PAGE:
ON THE SURFACE, Henry doesn’t belong in Hollywood. He doesn’t come from a family of entertainers. His father never supported nor attended his school plays. The youngest of five, with four older sisters and a seven-year age gap between his closest sibling, the North Carolina native remembers growing up quickly. Long before he was spritzing his skin with L’Occitane Eau des Baux and Lords of Misrule by Lush, the unmistakable smells of potpourri warming atop a kerosene heater, his dad’s Virginia Slims, and the occasional pan of sizzling bacon perfumed his youth.
Henry split his time between his parents’ homes — his father’s in Fayetteville, where he (and so many other vets) settled after stationing at Fort Bragg, and his mother’s in Washington, D.C., where she worked as an inner-city schoolteacher. “She sent me to live with my father [permanently] when I was 11. I was growing up in 1990s D.C., which was crack-infested and incredibly violent, and she didn’t want that for her young Black son.”
Henry can’t pinpoint the origin of his deepest passion, but the act of acting was cathartic.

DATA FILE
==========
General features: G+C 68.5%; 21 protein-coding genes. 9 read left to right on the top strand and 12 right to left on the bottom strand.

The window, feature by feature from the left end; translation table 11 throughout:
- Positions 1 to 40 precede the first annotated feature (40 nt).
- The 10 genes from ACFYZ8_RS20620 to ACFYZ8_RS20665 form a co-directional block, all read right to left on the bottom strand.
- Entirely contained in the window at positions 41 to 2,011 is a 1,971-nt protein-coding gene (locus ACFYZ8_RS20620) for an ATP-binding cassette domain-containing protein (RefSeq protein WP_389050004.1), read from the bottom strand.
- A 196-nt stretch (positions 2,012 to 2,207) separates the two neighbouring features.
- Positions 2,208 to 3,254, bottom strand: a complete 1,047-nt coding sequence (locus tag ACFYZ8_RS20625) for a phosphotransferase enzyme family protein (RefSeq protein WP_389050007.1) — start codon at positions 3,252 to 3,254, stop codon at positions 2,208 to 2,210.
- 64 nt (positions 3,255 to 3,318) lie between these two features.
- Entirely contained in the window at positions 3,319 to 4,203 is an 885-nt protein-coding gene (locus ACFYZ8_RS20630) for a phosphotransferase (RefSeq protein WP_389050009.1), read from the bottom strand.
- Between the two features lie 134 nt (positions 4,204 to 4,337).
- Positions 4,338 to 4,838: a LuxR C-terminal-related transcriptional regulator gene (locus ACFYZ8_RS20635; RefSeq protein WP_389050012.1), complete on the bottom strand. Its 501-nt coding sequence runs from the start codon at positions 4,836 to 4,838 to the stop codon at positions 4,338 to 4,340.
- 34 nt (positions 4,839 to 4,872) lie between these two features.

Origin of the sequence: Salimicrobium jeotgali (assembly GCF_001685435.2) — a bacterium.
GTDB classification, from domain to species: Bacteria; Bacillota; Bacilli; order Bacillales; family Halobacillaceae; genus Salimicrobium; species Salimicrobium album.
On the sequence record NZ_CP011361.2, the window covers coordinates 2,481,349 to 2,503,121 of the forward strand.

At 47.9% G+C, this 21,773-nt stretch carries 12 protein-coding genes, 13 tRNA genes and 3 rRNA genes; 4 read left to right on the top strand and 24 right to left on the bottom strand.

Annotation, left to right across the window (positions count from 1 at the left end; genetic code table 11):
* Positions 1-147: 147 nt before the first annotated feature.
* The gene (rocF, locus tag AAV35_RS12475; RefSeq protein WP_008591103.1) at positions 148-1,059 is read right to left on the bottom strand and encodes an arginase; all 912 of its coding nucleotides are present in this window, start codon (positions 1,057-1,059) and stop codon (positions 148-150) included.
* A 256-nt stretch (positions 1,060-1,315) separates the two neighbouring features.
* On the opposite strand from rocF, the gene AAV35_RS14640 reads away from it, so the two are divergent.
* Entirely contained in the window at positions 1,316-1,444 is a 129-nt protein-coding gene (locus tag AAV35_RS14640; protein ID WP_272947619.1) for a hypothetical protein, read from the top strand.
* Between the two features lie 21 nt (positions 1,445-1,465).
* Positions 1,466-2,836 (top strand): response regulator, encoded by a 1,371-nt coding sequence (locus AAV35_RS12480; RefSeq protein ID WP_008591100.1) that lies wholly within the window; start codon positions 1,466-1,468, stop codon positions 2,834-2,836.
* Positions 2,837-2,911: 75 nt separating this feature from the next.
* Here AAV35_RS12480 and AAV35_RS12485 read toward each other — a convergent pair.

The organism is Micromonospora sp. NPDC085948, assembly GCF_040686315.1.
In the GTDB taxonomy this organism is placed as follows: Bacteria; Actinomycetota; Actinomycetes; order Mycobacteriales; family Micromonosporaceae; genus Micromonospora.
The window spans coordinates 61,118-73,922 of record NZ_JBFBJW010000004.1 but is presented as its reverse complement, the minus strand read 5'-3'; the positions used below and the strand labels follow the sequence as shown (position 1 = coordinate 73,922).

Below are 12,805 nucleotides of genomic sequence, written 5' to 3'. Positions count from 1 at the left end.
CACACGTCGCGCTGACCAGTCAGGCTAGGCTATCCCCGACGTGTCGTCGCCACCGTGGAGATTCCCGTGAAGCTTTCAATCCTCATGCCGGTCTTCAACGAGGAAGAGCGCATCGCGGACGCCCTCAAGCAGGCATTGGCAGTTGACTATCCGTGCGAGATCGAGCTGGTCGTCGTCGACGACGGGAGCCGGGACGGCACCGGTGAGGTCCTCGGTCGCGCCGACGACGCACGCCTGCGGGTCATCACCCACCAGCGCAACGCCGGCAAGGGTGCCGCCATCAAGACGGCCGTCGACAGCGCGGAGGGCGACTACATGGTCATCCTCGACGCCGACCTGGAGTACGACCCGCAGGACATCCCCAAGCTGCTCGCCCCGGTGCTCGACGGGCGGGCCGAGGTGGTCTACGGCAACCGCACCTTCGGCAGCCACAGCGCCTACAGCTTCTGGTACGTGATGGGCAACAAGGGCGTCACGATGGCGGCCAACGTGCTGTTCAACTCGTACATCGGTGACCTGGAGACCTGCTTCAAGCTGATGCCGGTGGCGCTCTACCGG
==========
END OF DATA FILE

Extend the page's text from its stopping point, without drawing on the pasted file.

“I used to use it as therapy, which is never the way to go. But when I acted, people listened. When I acted, people wanted to protect. When I acted, people loved me,” he says. “The way that people react to what I do now is still a shock.”
But his trajectory was evident all along, if only you look between the lines. Henry was reading by age 3. His kindergarten teacher noticed his ability to captivate the other children with his silly voices, so she called on him daily to read poems from the beloved Shel Silverstein book Where the Sidewalk Ends. (His go-to was “Sarah Cynthia Sylvia Stout.”) Though Henry has always felt uneasy as the center of attention — and still does today — a switch flips when he steps into character.